This article originally appeared in the Fall 2021 issue of the Swarthmore College Bulletin.
Growing up in rural Kansas, Martin Tomlinson ’23 experienced the effects of the climate crisis firsthand.
“I saw my neighbors’ crops failing and the water in the creek behind my house beginning to dry out,” says Tomlinson, a double major in Peace & Conflict Studies and Religion with a minor in Environmental Studies. “As my town became more and more abandoned, I began to realize that this was the death of a way of life and of a community.”
Such evidence of the existential threat posed by the climate crisis continues: this summer alone, the United States experienced heat waves, droughts, wildfires, and floods that claimed hundreds of lives. A recent report authored by the United Nations’ Intergovernmental Panel on Climate Change warns that global climate change is accelerating due to insufficient reduction of human-caused greenhouse gas emissions. Described by U.N. Secretary-General António Guterres as a “code red for humanity,” the report suggests that limiting global warming to below 1.5 degrees Celsius, a tipping point for increased risk of irreversible climate disaster, is no longer possible and that further warming can only be avoided by rapid and large-scale reductions of all greenhouse gases.
Faced with the enormity of the crisis, many students, including Tomlinson, feel overwhelmed and paralyzed by the seeming inevitability that things will only get worse.
Social isolation caused by the ongoing COVID-19 pandemic has also done little to alleviate the fear that the time for decisive, collective action has passed.
In this reality, it is critical to have a space for discussing the climate crisis and formulating action at both the individual and community level. At Swarthmore, a student-led workshop series, Climate Essentials, aims to fill this role by encouraging participants to “critically engage with the climate crisis in its many dimensions.”
The series of lectures and virtual meetings works to draw participants into community and build on an awareness that actions can be taken to combat climate anxiety.
Climate Essentials began in 2020 as a five-session pilot program under the direction of Atticus Maloney ’22 and Declan Murphy ’21, students in the President’s Sustainability Research Fellowship (PSRF) who developed a syllabus with guest speakers and recommended readings related to the climate crisis.
“Many of us at Swarthmore are grappling with the same concerns and questions about the climate crisis,” says Murphy. “We wanted to create opportunities for community members to talk about these things, hear other thoughts, and then work to translate conversations into action.”
This year, Tomlinson and fellow PSRF participant Maya Tipton ’23 took the reins of the now-virtual Climate Essentials course with help from Murphy and Terrence Xiao ’20, a sustainability and engaged scholarship fellow in the Office of Sustainability.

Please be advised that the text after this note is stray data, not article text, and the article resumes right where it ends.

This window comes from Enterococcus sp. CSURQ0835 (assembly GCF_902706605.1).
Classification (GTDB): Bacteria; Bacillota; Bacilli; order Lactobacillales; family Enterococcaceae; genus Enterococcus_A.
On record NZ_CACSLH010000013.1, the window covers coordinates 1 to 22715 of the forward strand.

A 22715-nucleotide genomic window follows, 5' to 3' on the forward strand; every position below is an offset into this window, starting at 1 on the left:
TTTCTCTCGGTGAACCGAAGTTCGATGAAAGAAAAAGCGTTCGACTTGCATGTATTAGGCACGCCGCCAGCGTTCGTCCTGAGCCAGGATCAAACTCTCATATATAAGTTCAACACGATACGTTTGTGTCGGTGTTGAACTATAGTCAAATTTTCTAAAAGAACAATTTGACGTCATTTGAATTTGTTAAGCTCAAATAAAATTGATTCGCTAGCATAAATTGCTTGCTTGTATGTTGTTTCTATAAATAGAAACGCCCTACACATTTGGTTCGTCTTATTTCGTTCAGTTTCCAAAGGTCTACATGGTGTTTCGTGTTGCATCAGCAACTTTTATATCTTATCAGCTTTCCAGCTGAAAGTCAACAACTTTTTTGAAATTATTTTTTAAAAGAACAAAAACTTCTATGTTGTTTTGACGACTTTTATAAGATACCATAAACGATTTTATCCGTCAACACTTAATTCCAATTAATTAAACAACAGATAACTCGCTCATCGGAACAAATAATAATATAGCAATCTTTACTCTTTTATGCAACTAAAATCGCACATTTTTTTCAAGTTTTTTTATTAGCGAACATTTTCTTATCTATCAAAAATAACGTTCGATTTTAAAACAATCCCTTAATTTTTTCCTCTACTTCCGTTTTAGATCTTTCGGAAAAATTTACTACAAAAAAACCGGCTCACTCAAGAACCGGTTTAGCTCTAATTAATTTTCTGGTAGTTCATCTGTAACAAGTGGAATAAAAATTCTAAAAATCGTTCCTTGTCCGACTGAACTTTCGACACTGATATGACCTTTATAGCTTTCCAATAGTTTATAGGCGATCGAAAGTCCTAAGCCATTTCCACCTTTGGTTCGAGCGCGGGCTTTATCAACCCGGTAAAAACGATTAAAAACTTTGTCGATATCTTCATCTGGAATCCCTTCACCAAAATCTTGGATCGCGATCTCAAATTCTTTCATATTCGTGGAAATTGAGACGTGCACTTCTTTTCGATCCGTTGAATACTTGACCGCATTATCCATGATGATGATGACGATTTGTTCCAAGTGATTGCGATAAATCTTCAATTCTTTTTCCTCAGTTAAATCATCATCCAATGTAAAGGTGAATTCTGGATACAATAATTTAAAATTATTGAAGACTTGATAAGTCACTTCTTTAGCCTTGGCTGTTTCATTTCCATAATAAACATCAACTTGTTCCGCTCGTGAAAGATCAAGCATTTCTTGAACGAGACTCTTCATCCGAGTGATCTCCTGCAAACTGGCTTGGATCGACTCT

Although the move to Zoom initially presented challenges, the virtual format allowed for double the number of participants of the pilot program; this year’s series had more than 100 registrants, consisting of students, staff, faculty, community members, and alumni.
“The virtual environment actually helped create a strong sense of community because it made the course accessible to people who normally wouldn’t be able to join,” says Tomlinson. “We had alumni from all over the country calling in and students in different parts of the world participating as well.”
Over six sessions, the workshop covered topics such as “Indigenous Environmental Justice,” “Climate Science and Policy,” and “Planning for the Future,” and featured such speakers as Indigenous activist Enei Begaye Peter of the Diné and Tohono O’odham nations. The broad range of topics was designed to help participants understand the all-encompassing nature of the climate crisis and intersectionality within.
A spring course is planned. “It’s important to continually emphasize the interconnectedness of environmental, social, and racial justice,” says Drake, one of the project’s mentors. “If you care about social justice issues, you also need to care about the climate crisis because they are one and the same in many ways.”
“Ultimately, the goal is to build a critical mass of community members who understand the crisis and its urgency,” Drake adds. “Hopefully, that awareness will influence the way they approach their lives and there will be many impacts, however small, that result.”
Translating knowledge into action was the focus of the final session, which provided participants with an opportunity to reflect on their own impacts. For example, climate activist Fran Putnam ’69 planned to educate herself further on environmental issues faced by Indigenous people, while others planned to get involved with local organizations such as Chester Residents Concerned for Quality Living.
Holding Climate Essentials during this unique time led several of its organizers to reflect on the similarities between COVID-19 and the climate emergency, and what can be achieved through collective responsibility.
“I believe both crises result in part from a widely held belief that we exploit the planet, animals, and others without significant consequences,” says Tipton. “Climate change and COVID show us that we are not separate from our environment and other people — in fact, we are all deeply interconnected.”
“Gone are the days where we imagine we cannot sacrifice some aspect of our daily lives for the good of the whole,” adds Maloney. “Hopefully, we can channel this energy to make similar sacrifices for the survival of the human species in the face of climate catastrophe.”